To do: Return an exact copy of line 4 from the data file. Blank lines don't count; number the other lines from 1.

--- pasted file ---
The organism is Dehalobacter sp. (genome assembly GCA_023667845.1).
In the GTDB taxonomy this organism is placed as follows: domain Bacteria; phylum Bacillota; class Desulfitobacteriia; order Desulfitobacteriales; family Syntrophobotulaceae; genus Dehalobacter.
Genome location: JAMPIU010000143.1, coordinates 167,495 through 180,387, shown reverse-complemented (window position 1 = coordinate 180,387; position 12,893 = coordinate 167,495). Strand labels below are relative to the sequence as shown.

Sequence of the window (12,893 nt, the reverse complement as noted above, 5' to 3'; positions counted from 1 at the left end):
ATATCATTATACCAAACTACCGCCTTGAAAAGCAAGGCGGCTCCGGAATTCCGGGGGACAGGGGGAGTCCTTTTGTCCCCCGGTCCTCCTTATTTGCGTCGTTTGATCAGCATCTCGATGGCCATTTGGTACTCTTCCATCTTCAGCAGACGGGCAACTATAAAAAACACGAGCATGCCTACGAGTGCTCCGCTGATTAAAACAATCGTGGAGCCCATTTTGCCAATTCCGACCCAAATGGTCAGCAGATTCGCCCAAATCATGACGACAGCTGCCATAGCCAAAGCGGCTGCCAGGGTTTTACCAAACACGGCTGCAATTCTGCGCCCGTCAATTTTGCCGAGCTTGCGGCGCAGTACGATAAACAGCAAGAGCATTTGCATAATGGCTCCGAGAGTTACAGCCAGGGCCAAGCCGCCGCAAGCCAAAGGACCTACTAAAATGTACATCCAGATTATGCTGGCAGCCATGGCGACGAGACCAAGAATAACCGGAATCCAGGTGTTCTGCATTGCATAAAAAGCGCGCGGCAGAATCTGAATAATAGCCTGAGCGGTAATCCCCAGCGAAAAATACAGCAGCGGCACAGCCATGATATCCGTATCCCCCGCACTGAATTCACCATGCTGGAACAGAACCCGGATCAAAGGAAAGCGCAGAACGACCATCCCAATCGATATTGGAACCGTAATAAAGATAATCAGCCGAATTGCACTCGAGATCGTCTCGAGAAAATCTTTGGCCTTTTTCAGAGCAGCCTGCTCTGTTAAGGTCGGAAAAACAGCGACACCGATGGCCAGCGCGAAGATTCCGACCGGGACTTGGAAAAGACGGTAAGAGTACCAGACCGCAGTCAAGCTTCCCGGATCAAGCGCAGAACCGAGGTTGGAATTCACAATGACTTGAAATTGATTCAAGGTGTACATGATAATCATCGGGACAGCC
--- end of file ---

Sequence of the window (12,893 nt, the reverse complement as noted above, 5' to 3'; positions counted from 1 at the left end):